Franchising vs licensing your business; which is the best option?

  • 20 Mar 2015
  • By Alan Jones
  • Read in 8 Minutes

Tags: business advice, Business Coaching, business growth, franchising, licensing

In todays economy business owners now have the appetite and desire to grow and expand their businesses, we’ve been contacted by several local business owners to do just that – help them expand and grow, during these consultations we’ve been asked about licensing and franchising, these two business models are gaining momentum within SME’s as a golden nugget to growth success!

However there does seem to be some confusion over what they really want as these are very different models. So in this blog I am going to highlight some of the main pros and cons to consider.

Lets start with licensing, put simply licensing is a legal way to lease protected intellectual property to third parties who want to benefit from that IP – it’s a quick and easy way to grow your reach and expand geographically with reduced risk, it allows others to secure a USP and competitive advantage in there chosen market rather than spending money and time building there own USP’s and systems. As a licensee you are leveraging the IP and experiences of the licensor. As a licensor you are leveraging the licensees cash and desires to grow, in turn growing the value of your IP.

So what are the Pros & Cons of this model to the licensor:

Main Pro’s:

1). Low risk geographical expansion strategy.

2). Cost effective growth strategy as the licensee is paying you for the IP and creating greater value in that IP.

3). No long term commitment.

4). Generates a new revenue stream, with little ongoing costs and involvement.

Main Cons:

1). Low degree of commitment from the licensee, cost to sell a license is usually lower than a franchise, and the ongoing passive income is lower.

2). Low level of control over the licensee, so quality may drop impacting your brand.

3). Once they have the IP they can become a competitor by playing with the model. You will lose that IP as its now in the hands of the licensee.

4). Licenses are normally granted to a company – a company with a different name to yours!

5). Ongoing training and partnerships are less likely now they have the IP.

Franchising grants another party the right in a controlled manner the use of its trademarks, branding, systems, processes, products, USP’s etc. within an agreed territory, the franchisee is your representation within a defined region. You have a much tighter controlled grip on the day to day running of the franchise, you remain in control of the brand and IP. You provide ongoing training and support to maintain delivery consistency regardless of region or personnel.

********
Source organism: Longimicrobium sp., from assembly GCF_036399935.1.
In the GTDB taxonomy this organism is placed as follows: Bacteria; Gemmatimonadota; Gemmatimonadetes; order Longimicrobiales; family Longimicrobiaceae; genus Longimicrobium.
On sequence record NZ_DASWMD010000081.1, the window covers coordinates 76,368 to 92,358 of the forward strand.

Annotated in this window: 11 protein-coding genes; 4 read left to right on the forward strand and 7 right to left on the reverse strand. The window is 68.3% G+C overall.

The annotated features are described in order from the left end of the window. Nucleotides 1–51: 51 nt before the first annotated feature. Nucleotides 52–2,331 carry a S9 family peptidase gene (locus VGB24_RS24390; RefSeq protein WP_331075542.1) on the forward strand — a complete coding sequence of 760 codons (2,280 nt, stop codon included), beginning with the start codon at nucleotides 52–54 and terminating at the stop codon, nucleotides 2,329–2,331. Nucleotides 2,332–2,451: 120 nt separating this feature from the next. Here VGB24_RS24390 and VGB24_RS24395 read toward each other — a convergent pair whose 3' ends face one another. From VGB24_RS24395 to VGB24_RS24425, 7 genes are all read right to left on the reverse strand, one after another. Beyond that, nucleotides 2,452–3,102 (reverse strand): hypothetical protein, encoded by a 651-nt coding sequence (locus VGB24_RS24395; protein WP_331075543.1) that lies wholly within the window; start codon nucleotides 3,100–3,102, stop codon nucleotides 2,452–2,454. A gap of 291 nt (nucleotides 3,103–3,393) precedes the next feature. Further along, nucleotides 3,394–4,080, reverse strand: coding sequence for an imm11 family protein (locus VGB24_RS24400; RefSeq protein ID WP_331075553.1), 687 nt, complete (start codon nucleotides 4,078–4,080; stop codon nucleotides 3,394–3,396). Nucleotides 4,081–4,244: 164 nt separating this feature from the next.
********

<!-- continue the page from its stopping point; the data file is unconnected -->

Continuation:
Main Pros:

1). You have greater control over the franchisee, they follow your guidance and do not deviate from the system.

2). Consistency – you can maintain your brand standards and customer journey unlike licensing, they are trading with your brand.

3). Greater upfront income and passive incomes via royalties, easy expansion capital, you are being paid to expand.

4). Controlled procurement process to establish greater buying power driving down costs, and maintaining quality with no cut corners.

5) Greater pool of talent with “skin in the game” they have invested there hard earned cash so need to make it a success.

6). Greater access to cash from banks who lend kindly to franchised businesses.

Main Cons:

1). They are not employees, they are an independent business with potentially different goals and desires – this could create conflict.

2). Cohesive working is an issue, franchisees are not as focused on working in partnership with other franchisees, unlike employed managers who are happy to pull together for a common goal.

3). Innovation is harder to roll out in a franchise model, you need the franchisee to agree to the implementation as there will be a cost associated to that!

4). The power of many, as a franchised business you are forced to listen to your franchisee’s, you have an obligation to ongoing training and development and regular support days which all need to be built into any costs.

5). You earn when they are successful via a % royalty of turnover. So if you implement a way to grow sales which impact profits you will have a conflict of interest!

As you can see there are benefits to both licensing and franchising, be clear on your objectives and consider all the pros and the cons. This may not be the golden nugget for growth and expansion, talk it through and be clear. Whichever direction you choose commit to it and see it through.

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